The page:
Tricentis Tosca

Test Case Design – How to Specify your Test Cases

How would you like it if you could specify a test case with all its characteristics, conditions, workflows and verifications in one step? Seems to be too good to be true? Most of the time actually, it is as simple as creating test cases.

In the red section of Tosca Testsuite, the test case design section, you can specify all test cases in the area under “Instances”. To input data in your test sheet, (that’s the group of test cases that have the same business context), you need Attributes, which can have sub-attributes and Instances, or a mixture of the two. Here’s a short example: Say you have a car which is included in the test sheet of “vehicles”, but not in the “bike” test sheet. This test sheet has Instances for all type of cars, from mini to van.

Within the “Sportscar” test case you will have an attribute called Chassis. Here the instance “Aerodynamic” is chosen and the sub-attributes would be “Material” (carbon of course), “Doors”, (3 because of weight), and the “Serialnumber” is just a field to type in, without Instances.

Now you have more test cases than just “Sportscar” and if you had filled out all the possible fields in with attributes or instances, you can activate the Tosca magic. The Tosca magic will keep your amount of test cases low while maxing out your test coverage. How is this done?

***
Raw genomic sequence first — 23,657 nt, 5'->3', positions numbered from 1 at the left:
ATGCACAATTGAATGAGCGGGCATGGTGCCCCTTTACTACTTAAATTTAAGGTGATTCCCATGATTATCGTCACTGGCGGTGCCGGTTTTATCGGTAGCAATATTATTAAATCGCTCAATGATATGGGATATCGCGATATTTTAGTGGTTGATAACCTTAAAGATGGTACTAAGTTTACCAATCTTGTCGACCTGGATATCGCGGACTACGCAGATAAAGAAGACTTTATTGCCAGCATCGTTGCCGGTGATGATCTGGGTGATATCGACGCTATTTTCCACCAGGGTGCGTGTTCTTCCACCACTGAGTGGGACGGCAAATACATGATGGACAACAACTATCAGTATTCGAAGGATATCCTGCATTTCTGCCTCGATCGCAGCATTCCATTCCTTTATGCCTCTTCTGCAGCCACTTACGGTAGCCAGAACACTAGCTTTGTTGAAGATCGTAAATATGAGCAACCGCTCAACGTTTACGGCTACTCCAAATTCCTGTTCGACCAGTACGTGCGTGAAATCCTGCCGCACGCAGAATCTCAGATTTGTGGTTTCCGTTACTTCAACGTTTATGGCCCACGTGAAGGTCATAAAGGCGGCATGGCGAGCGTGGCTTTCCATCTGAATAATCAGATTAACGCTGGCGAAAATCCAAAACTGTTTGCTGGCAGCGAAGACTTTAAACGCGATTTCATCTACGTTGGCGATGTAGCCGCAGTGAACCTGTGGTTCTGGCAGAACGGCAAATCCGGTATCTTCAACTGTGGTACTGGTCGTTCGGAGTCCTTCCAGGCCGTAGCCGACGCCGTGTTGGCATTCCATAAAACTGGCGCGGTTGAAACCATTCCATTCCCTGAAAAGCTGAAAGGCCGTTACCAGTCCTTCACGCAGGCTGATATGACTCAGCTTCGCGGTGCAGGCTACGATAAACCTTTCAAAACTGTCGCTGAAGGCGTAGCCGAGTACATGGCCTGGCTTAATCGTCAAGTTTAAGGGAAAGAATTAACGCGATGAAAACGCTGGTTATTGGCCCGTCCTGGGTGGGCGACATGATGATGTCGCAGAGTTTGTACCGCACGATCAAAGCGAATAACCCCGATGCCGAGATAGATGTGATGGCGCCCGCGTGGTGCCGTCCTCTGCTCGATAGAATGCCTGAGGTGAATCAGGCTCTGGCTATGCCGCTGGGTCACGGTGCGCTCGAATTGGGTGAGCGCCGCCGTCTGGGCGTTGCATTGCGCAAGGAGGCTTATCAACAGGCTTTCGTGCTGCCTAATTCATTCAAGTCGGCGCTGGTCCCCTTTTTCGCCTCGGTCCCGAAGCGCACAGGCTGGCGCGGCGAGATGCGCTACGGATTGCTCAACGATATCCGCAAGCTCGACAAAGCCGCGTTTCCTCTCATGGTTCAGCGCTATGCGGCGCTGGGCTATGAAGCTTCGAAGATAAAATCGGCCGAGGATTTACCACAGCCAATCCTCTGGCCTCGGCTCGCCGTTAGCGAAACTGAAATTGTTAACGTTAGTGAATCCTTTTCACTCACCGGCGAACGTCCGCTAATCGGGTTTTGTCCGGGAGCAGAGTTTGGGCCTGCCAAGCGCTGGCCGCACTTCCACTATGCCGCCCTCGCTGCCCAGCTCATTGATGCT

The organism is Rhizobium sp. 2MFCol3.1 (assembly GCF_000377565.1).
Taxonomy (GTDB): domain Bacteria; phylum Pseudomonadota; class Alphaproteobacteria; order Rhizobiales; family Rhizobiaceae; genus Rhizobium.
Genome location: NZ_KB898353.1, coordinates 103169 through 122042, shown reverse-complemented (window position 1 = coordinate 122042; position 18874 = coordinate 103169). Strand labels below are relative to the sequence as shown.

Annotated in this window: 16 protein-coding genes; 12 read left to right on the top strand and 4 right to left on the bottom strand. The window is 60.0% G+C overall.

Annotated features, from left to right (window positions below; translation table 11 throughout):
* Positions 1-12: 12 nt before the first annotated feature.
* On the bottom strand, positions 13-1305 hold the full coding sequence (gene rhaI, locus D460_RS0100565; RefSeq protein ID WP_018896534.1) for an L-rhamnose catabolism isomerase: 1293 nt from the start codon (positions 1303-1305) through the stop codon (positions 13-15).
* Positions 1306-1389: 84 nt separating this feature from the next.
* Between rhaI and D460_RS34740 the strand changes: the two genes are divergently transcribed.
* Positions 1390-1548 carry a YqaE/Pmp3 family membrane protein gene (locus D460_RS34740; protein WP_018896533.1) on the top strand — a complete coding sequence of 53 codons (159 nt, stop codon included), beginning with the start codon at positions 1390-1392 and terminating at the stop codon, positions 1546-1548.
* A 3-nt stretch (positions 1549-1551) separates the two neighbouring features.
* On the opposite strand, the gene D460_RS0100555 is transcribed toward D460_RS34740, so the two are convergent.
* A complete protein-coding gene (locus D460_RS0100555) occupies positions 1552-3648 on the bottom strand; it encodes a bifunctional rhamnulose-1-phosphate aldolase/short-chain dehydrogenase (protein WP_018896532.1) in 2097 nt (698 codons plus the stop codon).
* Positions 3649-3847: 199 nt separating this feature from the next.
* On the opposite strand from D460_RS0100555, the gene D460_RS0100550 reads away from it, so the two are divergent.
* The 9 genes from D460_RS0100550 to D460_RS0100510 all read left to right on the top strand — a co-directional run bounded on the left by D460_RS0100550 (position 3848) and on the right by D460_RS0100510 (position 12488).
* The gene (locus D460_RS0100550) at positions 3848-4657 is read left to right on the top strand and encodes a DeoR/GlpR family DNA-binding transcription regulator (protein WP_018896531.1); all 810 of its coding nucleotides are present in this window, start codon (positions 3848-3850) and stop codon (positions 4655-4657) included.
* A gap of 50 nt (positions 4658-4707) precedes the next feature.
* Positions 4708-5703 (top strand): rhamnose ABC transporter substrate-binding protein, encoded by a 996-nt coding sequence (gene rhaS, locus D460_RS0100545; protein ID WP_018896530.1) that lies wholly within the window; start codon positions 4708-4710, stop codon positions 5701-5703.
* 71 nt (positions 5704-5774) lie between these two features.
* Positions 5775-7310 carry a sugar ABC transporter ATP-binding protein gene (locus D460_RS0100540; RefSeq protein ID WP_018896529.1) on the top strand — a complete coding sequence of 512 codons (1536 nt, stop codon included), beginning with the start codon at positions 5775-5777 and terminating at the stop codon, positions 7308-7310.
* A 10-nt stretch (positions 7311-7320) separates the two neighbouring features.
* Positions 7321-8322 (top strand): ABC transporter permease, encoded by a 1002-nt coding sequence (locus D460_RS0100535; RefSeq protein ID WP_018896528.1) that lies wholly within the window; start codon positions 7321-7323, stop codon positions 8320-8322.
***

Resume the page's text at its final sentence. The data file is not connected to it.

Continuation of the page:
Simply click “Generate Instances” à “Linear expansion”. This will set your straight through and changes one option in every test case until it reaches the maximum coverage. This logic will help you to be faster and more consistent when building up your test case specification.

Test Case Design training will teach you how to use relations which will help you to set rules that are followed by Tosca when creating new instances. Some of the most common relations include “Required”, “Constrained”, and “Forbidden”, which should be set just as you understand them. Just for “Constrained” I will mention, if you choose two instances and set them to constrain they won’t combine with other Instances while expanding.

The next part is all about classes, which will keep your maintenance low and your reusability high. The only thing left to consider is how to build it all up as intelligently as possible. Within big projects we always recommend asking for a methodology that can figure out your needs and requirements belonging to test case design. If you build up classes wisely you can reuse them several times in one test sheet and even in other test sheets. Likewise if you have attributes which are nearly the same or are used many times, consider building up a class and reusing it as often as you need it. To keep things in order we have several types of classes: the Standard Class, Attributes and Instances, the Enumeration Class, the Structured Class, Instances only, and Attributes only.

TestCaseDesign: What it should not look like

The last part of the course is about best practices, which will help you to design reusable, easy to read, and easy to maintain test cases. Another huge help is the ability to see the essential test target and data. These last two videos will improve your knowledge and your experience in building up test cases and I really recommend watching them carefully.

Last but not least, I would encourage you to check out our on-demand webinar: Streamlining Your Test Suite with Test Case Design.